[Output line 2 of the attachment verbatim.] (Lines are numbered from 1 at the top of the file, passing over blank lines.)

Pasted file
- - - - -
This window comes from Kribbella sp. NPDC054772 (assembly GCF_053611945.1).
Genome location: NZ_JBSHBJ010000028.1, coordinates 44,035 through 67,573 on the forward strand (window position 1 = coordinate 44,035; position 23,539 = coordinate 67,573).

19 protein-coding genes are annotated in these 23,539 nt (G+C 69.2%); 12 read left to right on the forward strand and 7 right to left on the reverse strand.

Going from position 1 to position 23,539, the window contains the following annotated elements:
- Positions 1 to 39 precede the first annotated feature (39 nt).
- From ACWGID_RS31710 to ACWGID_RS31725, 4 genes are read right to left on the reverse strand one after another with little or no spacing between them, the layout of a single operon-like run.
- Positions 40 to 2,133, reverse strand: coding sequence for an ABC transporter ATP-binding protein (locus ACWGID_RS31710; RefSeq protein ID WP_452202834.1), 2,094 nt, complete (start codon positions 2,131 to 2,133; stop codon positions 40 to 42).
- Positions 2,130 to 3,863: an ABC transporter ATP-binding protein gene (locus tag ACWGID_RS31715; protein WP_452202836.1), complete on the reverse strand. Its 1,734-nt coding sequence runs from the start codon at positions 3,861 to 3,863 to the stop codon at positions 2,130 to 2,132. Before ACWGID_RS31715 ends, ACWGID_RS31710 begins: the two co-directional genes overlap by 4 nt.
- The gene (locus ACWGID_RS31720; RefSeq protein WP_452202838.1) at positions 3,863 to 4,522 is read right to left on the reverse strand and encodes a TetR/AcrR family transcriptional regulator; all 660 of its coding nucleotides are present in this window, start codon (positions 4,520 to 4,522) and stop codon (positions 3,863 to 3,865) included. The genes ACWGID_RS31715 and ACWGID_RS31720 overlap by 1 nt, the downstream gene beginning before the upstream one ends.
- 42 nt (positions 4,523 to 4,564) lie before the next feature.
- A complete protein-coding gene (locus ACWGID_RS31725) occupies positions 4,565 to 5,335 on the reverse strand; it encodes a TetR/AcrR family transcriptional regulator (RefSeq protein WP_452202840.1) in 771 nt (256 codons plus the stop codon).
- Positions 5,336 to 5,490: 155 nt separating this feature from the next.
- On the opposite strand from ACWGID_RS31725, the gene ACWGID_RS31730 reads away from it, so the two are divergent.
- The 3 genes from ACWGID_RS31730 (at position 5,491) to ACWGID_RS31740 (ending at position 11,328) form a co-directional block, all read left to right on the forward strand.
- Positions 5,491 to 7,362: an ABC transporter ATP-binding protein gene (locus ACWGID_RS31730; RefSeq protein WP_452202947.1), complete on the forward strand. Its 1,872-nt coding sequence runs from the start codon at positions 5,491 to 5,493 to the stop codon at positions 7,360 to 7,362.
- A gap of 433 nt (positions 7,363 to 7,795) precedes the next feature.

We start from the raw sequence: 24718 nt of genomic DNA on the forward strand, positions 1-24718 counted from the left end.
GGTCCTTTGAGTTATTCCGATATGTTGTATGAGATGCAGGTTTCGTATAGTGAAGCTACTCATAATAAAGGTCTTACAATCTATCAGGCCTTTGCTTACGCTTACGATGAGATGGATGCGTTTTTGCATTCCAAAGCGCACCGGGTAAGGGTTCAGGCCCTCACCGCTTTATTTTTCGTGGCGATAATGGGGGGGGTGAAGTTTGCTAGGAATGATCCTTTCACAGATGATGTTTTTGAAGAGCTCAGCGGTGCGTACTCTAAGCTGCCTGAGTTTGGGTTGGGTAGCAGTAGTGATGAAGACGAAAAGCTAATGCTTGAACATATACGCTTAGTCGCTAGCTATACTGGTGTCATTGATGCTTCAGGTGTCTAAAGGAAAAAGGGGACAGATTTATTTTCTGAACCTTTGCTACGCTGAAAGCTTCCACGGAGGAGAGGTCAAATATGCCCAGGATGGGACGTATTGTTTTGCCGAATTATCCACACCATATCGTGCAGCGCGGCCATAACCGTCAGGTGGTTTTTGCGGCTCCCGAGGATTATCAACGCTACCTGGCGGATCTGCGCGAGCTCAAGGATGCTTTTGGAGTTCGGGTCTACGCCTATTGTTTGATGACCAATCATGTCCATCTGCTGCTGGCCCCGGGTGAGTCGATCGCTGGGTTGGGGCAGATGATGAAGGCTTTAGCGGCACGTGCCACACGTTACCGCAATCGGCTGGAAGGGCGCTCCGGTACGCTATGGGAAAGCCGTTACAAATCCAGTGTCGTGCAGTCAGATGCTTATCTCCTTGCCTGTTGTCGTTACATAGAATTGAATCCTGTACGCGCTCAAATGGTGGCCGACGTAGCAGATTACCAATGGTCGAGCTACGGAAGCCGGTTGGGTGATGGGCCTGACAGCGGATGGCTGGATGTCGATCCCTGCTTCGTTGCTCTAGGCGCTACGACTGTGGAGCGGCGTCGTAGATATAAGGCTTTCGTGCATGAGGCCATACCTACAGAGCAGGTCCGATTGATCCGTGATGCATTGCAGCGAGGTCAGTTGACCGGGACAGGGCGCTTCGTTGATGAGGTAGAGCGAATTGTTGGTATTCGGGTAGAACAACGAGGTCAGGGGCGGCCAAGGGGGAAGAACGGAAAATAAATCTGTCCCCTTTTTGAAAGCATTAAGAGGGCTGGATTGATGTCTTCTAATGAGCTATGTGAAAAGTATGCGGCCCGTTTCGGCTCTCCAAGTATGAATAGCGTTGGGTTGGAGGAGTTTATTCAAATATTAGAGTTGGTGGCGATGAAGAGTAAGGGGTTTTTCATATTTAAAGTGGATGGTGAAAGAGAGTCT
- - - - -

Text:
Genome location: NZ_JBSHBJ010000028.1, coordinates 44,035 through 67,573 on the forward strand (window position 1 = coordinate 44,035; position 23,539 = coordinate 67,573).